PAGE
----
The surface morphologies of films and macroporous scaffolds were examined using scanning electron microscopy (SEM) (Philips XL30 FEG) at 15 KV. Before SEM examination, the samples were cut with a razor blade or fractured after liquid nitrogen treatment and coated with gold for 120 s using a sputter coater (Desk-II, Denton Vacuum Inc.).
The specific surface area (ABET) of the polymer scaffolds was measured using a BELSORP-mini apparatus (BEL Japan, Inc.). Adsorption/desorption isotherms of samples were obtained using nitrogen as the adsorbate and liquid nitrogen as the cooling medium. The surface areas of the polymer scaffolds were calculated from Brunauer-Emmett-Teller (BET) plot of adsorption/desorption isotherm using adsorption points in the P/P0 range of 0.1-0.3 (BELSORP-mini analysis software).
Protein adsorption was performed by incubating polymer scaffolds in a phosphate buffered saline (PBS, 0.1M, pH=7.4) containing 20% fetal bovine serum (FBS). Three disk-shaped specimens with dimensions of 7.2 mm in diameter and 2 mm in thickness were used for each group. Before incubation of the scaffolds in the medium (containing proteins), samples were prewetted in 70% ethanol for 30 minutes and then rinsed with PBS three times overnight under gentle shaking. Samples were then put in a 24-well culture plate (one sample in each well) and 1.5 ml FBS/PBS solution was added into each well. The scaffolds were incubated at 37°C for 12 hours. The amounts of adsorbed proteins on the scaffolds (μg/mg scaffold) were quantified using a commercial protein assay kit, microBCA (Pierce, Rockford, IL), using bovine serum albumin (BSA) as the standard .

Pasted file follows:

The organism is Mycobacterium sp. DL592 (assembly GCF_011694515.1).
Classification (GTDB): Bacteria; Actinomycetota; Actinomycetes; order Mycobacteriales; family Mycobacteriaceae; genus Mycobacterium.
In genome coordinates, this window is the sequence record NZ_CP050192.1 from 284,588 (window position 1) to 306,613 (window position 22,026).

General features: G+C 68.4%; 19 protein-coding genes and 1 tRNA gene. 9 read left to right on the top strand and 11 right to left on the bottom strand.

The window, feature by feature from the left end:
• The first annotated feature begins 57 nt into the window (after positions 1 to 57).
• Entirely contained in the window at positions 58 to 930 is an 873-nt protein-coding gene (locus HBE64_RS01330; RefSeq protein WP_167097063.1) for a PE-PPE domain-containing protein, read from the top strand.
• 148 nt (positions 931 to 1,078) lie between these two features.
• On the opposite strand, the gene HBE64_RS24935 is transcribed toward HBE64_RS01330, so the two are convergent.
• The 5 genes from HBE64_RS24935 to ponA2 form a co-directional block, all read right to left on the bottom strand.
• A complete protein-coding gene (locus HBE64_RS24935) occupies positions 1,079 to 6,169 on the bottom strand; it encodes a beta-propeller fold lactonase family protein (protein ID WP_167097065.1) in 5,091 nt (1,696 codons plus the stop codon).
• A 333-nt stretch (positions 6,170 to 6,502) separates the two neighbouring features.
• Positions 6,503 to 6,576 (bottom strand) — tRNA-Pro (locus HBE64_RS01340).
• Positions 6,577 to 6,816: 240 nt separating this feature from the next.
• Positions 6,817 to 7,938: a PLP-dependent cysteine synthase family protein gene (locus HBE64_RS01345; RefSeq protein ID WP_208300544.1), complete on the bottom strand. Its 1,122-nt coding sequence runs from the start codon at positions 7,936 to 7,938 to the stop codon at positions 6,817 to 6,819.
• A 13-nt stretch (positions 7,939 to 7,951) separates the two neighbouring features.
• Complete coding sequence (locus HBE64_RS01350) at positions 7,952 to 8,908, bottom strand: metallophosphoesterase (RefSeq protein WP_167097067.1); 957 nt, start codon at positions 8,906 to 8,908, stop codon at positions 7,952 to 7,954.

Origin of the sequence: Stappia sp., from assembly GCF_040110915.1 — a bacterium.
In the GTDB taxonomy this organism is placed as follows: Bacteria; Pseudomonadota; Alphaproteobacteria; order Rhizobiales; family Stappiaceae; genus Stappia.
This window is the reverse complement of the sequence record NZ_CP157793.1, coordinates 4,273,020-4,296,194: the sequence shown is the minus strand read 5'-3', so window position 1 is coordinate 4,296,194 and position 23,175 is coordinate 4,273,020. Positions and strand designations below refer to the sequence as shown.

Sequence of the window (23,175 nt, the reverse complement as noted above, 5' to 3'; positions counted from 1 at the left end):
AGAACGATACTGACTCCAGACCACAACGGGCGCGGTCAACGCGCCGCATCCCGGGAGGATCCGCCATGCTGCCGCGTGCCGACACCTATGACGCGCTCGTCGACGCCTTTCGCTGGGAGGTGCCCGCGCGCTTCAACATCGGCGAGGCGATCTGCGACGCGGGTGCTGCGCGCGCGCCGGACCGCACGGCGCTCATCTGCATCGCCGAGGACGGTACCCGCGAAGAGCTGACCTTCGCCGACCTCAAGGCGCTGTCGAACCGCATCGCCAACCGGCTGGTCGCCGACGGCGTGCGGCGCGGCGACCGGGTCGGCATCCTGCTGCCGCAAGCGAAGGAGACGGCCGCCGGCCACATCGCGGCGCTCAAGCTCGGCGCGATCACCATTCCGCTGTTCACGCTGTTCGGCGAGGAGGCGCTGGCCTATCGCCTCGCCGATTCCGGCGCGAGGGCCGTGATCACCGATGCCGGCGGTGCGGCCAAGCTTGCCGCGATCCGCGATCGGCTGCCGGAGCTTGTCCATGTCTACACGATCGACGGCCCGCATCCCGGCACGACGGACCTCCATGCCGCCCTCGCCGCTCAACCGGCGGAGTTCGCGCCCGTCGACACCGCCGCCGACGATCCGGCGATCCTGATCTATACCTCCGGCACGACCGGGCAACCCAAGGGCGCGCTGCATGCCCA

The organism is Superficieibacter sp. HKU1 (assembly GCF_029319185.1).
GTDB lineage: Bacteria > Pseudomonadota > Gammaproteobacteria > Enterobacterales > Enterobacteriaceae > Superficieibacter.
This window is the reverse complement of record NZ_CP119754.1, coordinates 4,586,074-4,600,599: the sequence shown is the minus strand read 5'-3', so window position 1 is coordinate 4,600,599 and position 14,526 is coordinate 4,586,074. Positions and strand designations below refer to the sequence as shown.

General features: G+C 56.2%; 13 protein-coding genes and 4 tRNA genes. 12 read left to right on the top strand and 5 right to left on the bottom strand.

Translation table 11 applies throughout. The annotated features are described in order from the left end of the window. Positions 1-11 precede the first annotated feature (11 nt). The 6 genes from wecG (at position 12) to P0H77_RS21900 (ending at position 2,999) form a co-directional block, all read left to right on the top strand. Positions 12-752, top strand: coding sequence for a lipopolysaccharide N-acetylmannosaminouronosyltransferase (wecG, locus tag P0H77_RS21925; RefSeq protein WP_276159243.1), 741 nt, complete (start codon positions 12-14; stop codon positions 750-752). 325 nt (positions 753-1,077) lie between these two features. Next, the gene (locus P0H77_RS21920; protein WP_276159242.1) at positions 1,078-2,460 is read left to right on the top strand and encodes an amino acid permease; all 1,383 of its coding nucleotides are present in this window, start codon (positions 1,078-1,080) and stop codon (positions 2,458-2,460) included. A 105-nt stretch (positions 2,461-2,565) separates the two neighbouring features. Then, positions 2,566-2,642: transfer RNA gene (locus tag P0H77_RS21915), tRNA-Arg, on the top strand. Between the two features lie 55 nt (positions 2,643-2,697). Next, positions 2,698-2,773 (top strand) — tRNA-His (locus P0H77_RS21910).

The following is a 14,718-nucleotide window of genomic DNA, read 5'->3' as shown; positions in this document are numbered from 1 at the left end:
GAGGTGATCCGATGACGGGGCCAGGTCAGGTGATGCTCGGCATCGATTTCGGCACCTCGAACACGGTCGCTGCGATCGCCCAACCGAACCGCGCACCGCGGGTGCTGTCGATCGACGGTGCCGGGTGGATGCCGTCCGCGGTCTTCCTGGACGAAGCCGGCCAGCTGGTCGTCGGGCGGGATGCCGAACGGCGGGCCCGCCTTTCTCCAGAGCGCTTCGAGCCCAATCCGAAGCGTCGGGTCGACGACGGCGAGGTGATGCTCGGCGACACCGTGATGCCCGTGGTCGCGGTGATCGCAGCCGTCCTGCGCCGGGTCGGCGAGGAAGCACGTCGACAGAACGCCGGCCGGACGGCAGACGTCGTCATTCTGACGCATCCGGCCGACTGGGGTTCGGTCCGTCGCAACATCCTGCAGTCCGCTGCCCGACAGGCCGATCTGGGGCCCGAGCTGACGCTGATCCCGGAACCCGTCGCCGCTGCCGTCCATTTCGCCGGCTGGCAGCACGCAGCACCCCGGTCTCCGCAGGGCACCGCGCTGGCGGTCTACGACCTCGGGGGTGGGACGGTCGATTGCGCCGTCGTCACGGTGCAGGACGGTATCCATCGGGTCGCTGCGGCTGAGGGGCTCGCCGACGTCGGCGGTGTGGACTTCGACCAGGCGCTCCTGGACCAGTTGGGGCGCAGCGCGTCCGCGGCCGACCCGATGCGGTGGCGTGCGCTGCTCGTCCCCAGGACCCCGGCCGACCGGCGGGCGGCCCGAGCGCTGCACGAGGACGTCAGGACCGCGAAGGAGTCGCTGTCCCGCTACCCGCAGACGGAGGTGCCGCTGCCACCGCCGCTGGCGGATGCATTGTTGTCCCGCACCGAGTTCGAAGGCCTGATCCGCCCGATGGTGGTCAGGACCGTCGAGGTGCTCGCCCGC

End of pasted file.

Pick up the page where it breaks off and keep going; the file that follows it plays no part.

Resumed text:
Partially nanofibrous “2D” films were obtained from PLLA/PDLLA polymer blends with varying weight ratios. Figure 1 shows the surface architectures of PLLA/PDLLA partially nanofibrous films fabricated using a thermally induced phase separation technique. By lowering the temperature to -20°C, phase separation was initiated between the solvent (THF) and the polymer blend, which led to a highly microporous film. Phase separation also happened between the two polymers, i.e., PLLA and PDLLA, possibly due to their differences in crystallinity and solubility. The presence of PDLLA seems not to significantly affect the formation of PLLA nanofibrous network. The nanofibrous domains increase with the amount of PLLA, while the smooth pore surface domains increase with the amount of PDLLA in the polymer blend. The results suggest that the PDLLA contributes to smooth (solid) surface architecture while the PLLA contributes to nanofibrous architecture within the film. At a high proportion of PDLLA in the blend, however, PLLA nano-fibers become embedded in PDLLA domains to form a denser film. The microporosity of the film decreases with the increase of PDLLA/PLLA ratio.